What’s Happening to Me?

5 Way Seniors Can Fight Depression
June 15, 2017
Featured Residents – DD Babcock
July 1, 2017

WHAT’S HAPPENING TO ME?

 I haven’t had a good night’s sleep in 9 to 12 months.  I used to be a major multi-tasker.  I never took naps.  I loved the challenge of organizing an event or project, planning a week or two of meals for my family, loved having out-of-town company, reading and a variety of other activities.

Now, I just feel fatigue and want to take multiple naps every day, have difficulty concentrating, have become forgetful and unorganized.  Planning one meal is a challenge.  The thought of out-of-town company is overwhelming.  If I try to read, I just fall asleep.  My blood pressure went sky high and I am now on blood pressure medication.  I’ve been diagnosed with heart disease.  And, my vision seems to be getting worse.

THE CULPRIT – SLEEP APNEA

My brain and body were not getting enough oxygen because my breathing was being interrupted.  I would actually stop breathing repeatedly during my sleep (52 times an hour, according to the sleep study I had).  Some people stop breathing more often than that.  It is a serious sleep disorder and it occurs during normal sleep when your throat muscles relax.  The airway can get blocked and it slows or stops the movement of air, and the oxygen in your blood drops.

Untreated sleep apnea can have very serious long-term health effects.  It can be deadly.  If you get treatment, your blood pressure may go back to normal, you will get relief from the constant fatigue you have been experiencing, your thinking should become clearer and you may even lose weight.  You should be able to plan and initiate tasks more efficiently, process information and work more effectively and your memory and learning capabilities should improve.

A CPAP machine is the most common treatment, which sends pressurized air into your nose and throat at night and makes it easier for you to keep breathing while you sleep.  CPAP stands for “continuous positive airway pressure”.  Your sleep study will determine the amount of pressure you need.    Sleep apnea will continue to be a problem for most people diagnosed, so it will need to be used regularly for good quality sleep and to avoid the serious complications associated with this disorder.  I’m looking forward to getting my machine soon and seeing improvement in the quality of my life.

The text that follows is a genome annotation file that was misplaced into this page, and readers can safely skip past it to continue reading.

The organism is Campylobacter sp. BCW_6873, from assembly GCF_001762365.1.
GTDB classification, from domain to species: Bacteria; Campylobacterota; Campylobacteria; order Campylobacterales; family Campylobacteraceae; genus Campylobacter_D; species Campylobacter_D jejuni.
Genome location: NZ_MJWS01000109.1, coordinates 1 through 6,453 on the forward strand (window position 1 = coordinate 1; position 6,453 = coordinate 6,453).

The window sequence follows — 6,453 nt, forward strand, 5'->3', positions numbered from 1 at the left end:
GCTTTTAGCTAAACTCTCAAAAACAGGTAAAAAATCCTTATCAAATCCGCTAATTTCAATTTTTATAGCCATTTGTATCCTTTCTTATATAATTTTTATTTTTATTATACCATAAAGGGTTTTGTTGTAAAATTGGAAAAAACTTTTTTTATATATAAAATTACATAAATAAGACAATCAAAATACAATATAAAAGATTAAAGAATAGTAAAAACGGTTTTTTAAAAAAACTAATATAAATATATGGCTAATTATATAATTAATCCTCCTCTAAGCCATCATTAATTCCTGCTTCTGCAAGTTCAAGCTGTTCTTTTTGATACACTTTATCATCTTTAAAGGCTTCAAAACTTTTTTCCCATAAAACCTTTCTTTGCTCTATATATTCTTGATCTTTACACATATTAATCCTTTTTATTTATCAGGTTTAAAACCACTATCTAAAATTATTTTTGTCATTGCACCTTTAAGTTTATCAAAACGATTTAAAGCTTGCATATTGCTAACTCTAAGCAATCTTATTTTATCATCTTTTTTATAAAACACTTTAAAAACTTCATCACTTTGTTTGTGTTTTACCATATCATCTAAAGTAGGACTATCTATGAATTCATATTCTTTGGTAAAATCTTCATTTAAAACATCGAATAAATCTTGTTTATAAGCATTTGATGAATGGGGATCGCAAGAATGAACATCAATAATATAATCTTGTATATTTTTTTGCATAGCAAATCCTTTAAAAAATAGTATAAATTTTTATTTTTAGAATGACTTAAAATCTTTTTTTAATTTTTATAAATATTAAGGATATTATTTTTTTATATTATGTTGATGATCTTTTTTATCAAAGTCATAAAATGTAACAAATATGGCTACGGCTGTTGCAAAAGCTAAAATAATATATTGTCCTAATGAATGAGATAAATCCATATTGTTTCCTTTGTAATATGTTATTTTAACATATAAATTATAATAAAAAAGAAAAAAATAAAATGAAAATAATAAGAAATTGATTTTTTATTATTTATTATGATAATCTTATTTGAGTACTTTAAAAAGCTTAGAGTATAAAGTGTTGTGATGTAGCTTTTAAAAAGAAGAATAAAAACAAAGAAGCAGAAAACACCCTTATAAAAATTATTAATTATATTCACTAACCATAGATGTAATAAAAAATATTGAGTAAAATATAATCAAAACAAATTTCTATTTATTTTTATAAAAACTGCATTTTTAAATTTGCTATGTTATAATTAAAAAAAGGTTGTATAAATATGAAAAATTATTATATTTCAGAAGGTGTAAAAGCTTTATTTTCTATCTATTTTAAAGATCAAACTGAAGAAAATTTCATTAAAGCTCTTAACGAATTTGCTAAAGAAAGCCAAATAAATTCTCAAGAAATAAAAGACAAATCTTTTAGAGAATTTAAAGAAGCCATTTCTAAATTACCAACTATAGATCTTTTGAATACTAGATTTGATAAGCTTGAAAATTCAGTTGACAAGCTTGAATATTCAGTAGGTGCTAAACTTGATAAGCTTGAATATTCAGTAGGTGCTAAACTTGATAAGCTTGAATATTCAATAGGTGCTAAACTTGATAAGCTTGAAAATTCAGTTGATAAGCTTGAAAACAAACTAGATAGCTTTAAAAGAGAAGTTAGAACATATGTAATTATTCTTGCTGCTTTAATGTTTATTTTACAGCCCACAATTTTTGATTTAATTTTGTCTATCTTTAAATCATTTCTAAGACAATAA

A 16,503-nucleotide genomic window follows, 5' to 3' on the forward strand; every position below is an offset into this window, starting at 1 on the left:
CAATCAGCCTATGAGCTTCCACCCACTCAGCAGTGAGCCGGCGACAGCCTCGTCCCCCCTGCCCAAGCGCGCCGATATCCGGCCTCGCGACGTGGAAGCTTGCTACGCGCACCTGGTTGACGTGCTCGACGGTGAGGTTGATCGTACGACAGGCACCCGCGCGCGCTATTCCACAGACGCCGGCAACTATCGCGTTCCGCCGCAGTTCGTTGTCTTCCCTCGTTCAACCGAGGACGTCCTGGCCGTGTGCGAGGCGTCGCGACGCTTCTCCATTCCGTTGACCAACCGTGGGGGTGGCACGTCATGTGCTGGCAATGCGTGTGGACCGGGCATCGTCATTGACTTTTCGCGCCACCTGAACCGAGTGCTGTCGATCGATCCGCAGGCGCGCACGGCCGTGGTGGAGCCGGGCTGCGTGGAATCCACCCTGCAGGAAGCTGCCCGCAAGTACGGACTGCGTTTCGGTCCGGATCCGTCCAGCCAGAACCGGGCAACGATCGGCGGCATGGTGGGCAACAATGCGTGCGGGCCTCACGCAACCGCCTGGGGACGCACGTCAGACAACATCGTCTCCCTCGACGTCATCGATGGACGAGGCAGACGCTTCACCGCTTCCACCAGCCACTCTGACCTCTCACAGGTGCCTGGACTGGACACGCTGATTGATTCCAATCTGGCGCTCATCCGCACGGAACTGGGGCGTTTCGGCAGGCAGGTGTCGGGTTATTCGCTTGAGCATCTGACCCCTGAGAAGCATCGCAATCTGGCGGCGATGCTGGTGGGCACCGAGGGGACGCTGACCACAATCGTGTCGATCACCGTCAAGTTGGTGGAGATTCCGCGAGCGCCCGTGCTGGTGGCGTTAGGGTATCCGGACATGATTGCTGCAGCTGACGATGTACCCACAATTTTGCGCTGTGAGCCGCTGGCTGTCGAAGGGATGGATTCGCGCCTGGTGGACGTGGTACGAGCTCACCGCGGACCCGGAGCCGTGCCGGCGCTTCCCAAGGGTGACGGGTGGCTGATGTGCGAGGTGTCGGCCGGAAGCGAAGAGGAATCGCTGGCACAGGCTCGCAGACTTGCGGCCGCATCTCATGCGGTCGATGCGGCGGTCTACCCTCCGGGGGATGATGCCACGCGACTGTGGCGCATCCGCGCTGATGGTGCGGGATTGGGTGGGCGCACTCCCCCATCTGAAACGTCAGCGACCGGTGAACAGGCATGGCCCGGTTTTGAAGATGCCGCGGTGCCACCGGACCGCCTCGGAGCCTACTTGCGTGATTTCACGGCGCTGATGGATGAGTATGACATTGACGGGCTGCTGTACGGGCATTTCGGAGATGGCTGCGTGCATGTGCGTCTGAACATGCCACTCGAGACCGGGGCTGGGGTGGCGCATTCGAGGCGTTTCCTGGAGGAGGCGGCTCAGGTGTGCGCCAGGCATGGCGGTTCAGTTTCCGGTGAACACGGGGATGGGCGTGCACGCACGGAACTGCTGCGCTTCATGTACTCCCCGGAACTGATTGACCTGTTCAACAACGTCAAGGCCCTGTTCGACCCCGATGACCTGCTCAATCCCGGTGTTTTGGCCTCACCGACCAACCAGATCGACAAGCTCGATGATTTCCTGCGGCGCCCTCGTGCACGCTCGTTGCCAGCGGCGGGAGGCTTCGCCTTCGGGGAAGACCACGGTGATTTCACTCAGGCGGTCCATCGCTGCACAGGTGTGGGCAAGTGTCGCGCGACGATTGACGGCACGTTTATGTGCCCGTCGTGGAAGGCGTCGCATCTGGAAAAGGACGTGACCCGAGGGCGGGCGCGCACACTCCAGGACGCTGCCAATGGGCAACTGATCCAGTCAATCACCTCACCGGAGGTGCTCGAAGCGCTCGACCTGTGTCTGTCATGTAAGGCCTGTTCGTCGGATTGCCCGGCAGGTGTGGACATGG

HEALTH RISKS:

 

                                                                                                             High blood pressure                                                                      Heart disease
Stroke                                                                                                   Irregular heart beats
Heart attack                                                                                      Type 2 diabetes
Weight gain                                                                                       Adult asthma
Car accidents                                                                                    Worsening of ADHD

 

 

 

 

RISK FACTORS: (can affect any sex, race or age)

                                                                                                          Being male                                                                                            Excessive weight
Age above 40                                                                                        Large neck size (greater than 16-17 inches)
Enlarged tonsils or tongue                                                             Small jaw bone
Gastro esophageal reflux                                                                 Allergies
Sinus problems                                                                                    Family history of sleep apnea
Deviated septum                                                                                 Alcohol, sedatives and tranquilizers
Smoking                                                                                                  High blood pressure

COMMON SYMPTOMS:

                                                                                                         Daytime sleepiness or fatigue (#1 symptom)                         Loud or frequent snoring
Silent pauses in breathing                                                               Choking or gasping sounds
Non-refreshing sleep                                                                         Restlessness during sleep
Insomnia                                                                                                 Morning headaches
Difficulty concentrating                                                                    Memory loss
Forgetfulness                                                                                          Irritability
Depression                                                                                              Acid reflux
Waking during the night to go to the bathroom                    Breathing through the mouth
Dry mouth/dry throat                                                                       Mood swings